The Ron Paul Newsletters / Ron Paul Paper Trail – Political Report November 15 1989

(The following contains language that may well be considered offensive. This post is an attempt to make clear what was written in past Ron Paul newsletters. More information can be found here)

THE RON PAUL

Political Report

November 15, 1989
Volume III, Number 11

The Establishment at Play

When the editors of the appropriately named Spy magazine sent reporter Philip Weiss to attend that super-secret Establishment male jamboree–the Bohemian Grove–they knew his chances of getting in were slim.

Not only did Weiss manage to sneak into these sinister follies in the Northern California redwoods, he stayed for a full two-and-a-half days, despite Secret Service and other security.

With him were such worthies as David Rockefeller, Henry Kissinger, Ronald Reagan, Nicholas Brady, Dwayne Andreas, George Schultz, Walter Cronkite, Alexander Haig, Bill Buckley, Malcolm Forbes, Frank Borman, A.W. Clausen, and many other Insider bigwigs from business, banking, government, and the media. Members Richard Nixon, Gerald Ford, and James Baker were apparently not there this year, but foreign Trilateralist leaders were, as usual. This year French Prime Minister Michel Rocard visited, and an elaborate ruse was undertaken in Paris to keep his presence a secret. It is no wonder that the Christian Science Monitor calls the Bohemian Grove “the West’s hidden summit.”

The annual Grove encampment began with the pagan “Cremation of Care” ceremony, with Druid priests dressed in tight, multi-colored robes. Even stranger, says Weiss, “”vaguely homosexual undertones suffused this spectacle, as they do much of the ritualized life in the Grove.”

Indeed, there’s sex at the Grove: female prostitutes outside the camp (and inside, in past years, we’re told) and–says Weiss–a young man on his own gets “frequent invitations from gay Bohemians.”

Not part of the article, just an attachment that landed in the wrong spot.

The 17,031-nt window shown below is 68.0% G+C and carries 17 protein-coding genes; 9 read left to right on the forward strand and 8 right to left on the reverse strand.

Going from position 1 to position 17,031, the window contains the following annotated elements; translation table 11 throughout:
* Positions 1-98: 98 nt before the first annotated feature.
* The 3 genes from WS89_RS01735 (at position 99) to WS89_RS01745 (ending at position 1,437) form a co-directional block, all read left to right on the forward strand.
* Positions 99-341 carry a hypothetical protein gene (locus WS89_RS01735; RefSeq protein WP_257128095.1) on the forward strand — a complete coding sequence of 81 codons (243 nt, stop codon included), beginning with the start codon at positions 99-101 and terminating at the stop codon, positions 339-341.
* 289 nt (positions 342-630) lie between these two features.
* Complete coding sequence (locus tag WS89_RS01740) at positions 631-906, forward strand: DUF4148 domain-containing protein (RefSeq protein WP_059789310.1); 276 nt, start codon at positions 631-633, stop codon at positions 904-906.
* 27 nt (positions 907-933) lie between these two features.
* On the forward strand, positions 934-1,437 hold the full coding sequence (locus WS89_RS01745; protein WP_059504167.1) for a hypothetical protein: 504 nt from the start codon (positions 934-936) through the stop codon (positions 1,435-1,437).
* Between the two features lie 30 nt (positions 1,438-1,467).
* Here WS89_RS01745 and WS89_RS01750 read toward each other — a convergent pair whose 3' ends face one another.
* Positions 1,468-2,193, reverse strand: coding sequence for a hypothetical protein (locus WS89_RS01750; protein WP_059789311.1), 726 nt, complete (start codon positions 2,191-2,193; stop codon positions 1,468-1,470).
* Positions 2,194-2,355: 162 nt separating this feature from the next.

The Bohemian Club was founded in the 19th century in San Francisco, where its city headquarters still stands. At first it was a rollicking, genuinely Bohemian place, but by the 1920s–when Herbert Hoover joined–it was a West Coast power-elite symposium. Today, it represents the entire power-elite, with a bias towards the Eastern Establishment despite its California roots. The initiation fee is $10,000, and if someone is not part of the corporate, banking, or governmental elite, the waiting list is more than 30 years long!

Although the city club is ritzy, it is the annual encampment in a private redwood forest that is the focus of Insider interest. A former president of the club complained that Americans saw the secret enclave as “a gathering and decision-making place for national and international power-brokers.” That is, of course, an excellent one-sentence description.

On the middle weekend, Kissinger offended many of his fellow Bohemians. Marching into the clearing where the payphones are, he announced to the air, “I have two phone calls to make,” where upon he cut into the long line of men waiting. “I’ll be as goddamed!” said the man who would have been next in line as Kissinger called his wife and someone else he called “Sunshine.”

Two aspects of the Grove surprised Weiss: the immense amount of drinking–members are soused from morning to night, a favorite drink being “Nembutol”: hot chocolate and 151 proof rum–and the cherished Bohemian tradition of urinating whenever and wherever a member felt like it. Signs saying “No pee pee here” were routinely disobeyed, and much Bohemian humor centers on this custom.

When Weiss met Reagan, he asked him if an old story was true. At the 1967 encampment, had it ben arranged that he, the new governor, would not directly challenge Nixon for the Republican nomination in 1968? “‘Yes, yes, that’s true,’[Reagan] replied in the famous furry voice.” Nothing better illustrates the Grove’s power.